Fitz returns to Manchester after living 10 years in Australia with his wife and youngest son. He is soon drawn into the investigation of a British soldier who may have been traumatized by his years serving in Northern Ireland.
Detective Superintendent Jane Tennison's investigation of the murder of a Bosnian refugee leads her to one, or possibly two, Serbian war criminals determined to silence the last witness to a massacre a decade before.
A series of brutal sex murders disturbingly similar to the pattern of Superintendent Jane Tennison's first major case leads to the awful suggestion that she may have caught the wrong man the first time.
This mystery series from the U.K. outlines the adventures of a psychologist employed by the police to aid them in profiling and questioning suspects. "Fitz" (Robbie Coltrane), an avowed drunkard and gambler, has an uncanny knack for boring directly into the hearts and minds of his subjects, many of whom may in fact be saner than he is... Written by
Aaron Finkelstein <email@example.com>
To be left at the airport, Fitz, that's one thing. But to be left by a big, fat, egocentric, middle-aged man, well, that's a different thing altogether.
I didn't mind the big.
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I cannot recommend this highly enough. A fiercely intelligent, disturbing, powerful, funny masterwork by a writer and cast at their peak. The main character, Dr Fitzgerald, a lecturing psychologist who assists the police was originally envisaged by the writer (Jimmy McGovern) as a small, wiry character. Then some genius decided on one of the greatest pieces of stunt casting ever and suggested the massive actor Robbie Coltrane who was better known for comedy (appearing in Blackadder as Doctor Johnson, and the Young Ones, amongst many other appearance, both in TV and film).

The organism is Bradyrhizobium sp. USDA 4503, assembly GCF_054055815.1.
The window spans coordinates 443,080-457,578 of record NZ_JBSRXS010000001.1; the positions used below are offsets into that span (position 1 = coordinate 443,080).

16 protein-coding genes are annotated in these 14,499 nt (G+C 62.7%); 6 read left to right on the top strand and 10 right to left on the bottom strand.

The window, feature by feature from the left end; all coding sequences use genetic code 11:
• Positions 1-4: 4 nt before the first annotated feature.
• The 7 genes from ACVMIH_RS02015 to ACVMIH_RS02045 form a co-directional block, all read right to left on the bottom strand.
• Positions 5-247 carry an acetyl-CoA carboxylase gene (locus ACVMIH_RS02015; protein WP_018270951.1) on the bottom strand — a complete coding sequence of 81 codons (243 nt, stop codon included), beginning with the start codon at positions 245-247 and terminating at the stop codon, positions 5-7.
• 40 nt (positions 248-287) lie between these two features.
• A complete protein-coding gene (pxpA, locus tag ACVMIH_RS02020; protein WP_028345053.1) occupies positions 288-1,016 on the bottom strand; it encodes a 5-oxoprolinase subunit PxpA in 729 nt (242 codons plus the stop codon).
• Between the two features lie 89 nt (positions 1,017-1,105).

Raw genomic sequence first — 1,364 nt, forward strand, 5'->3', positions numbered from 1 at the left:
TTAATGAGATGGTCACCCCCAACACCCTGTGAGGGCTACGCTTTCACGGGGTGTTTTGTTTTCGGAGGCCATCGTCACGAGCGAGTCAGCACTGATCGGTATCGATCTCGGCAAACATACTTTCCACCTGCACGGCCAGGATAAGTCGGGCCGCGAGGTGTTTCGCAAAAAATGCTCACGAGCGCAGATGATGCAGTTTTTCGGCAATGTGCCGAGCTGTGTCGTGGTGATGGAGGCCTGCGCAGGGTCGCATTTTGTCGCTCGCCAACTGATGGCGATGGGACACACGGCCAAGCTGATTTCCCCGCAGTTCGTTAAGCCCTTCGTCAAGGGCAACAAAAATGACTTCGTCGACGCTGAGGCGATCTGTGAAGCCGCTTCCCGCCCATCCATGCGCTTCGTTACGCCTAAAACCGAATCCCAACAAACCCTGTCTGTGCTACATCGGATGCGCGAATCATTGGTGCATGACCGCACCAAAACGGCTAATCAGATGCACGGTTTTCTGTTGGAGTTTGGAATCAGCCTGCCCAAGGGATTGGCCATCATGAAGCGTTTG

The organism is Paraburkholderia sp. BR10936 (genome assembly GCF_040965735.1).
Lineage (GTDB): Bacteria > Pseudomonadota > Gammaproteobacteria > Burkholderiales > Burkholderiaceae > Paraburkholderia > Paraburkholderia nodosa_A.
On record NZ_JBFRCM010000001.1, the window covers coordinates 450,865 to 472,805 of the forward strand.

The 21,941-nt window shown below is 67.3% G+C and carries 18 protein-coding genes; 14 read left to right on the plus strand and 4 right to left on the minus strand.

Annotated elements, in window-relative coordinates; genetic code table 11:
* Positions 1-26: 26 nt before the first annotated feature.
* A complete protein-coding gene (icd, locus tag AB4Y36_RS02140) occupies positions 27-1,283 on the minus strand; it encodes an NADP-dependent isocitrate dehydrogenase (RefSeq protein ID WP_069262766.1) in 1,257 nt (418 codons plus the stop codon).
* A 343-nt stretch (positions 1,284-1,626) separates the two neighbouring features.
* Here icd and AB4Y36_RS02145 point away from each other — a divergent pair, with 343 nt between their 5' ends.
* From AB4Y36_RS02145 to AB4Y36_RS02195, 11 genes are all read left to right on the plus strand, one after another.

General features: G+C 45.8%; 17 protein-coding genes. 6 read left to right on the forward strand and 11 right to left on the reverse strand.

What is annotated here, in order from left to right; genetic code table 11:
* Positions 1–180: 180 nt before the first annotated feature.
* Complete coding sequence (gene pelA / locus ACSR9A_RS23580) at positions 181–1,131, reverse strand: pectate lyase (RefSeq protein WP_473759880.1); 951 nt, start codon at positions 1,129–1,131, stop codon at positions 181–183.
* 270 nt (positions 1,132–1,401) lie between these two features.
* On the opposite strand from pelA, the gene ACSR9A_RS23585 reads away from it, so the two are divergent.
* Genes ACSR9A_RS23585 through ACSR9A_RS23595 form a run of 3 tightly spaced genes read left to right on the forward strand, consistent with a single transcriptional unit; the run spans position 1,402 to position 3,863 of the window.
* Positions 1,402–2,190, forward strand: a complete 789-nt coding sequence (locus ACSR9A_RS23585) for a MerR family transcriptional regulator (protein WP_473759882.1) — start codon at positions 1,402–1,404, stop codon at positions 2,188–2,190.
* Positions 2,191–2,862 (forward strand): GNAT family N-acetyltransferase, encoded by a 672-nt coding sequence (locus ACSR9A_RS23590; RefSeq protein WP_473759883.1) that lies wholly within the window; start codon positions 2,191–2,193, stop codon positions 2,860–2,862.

He nailed the character totally. A chain smoking, gambling, alcoholic, 'Fitz' can talk to someone for 30 seconds and know what drives them, but he can't control his own domestic life. Nor does he ever seem totally to want to. "You don't want to be helped" says his wife "Because only normal people need help. And you think you're special, unique".
His gift of analysing people makes him almost despicable arrogant, yet we are always on his side. He is charming, extremely sarcastic and amusing, and always up for a trip to the pub. But the challenge of analysing the criminally insane gives him wings to stretch himself in ways everyday life can't.
I won't give away any of the plots, but each one would make a fantastic film on its own. However that would diminish the power of the story arc that runs throughout - and that pushes the series up to a perfect 10/10. Harrowing, touching, powerful - when will TV companies make something this good again.
(NB if you can only watch one episode watch 'To be a somebody' - an excellent encapsulation of all the programme's best qualities)
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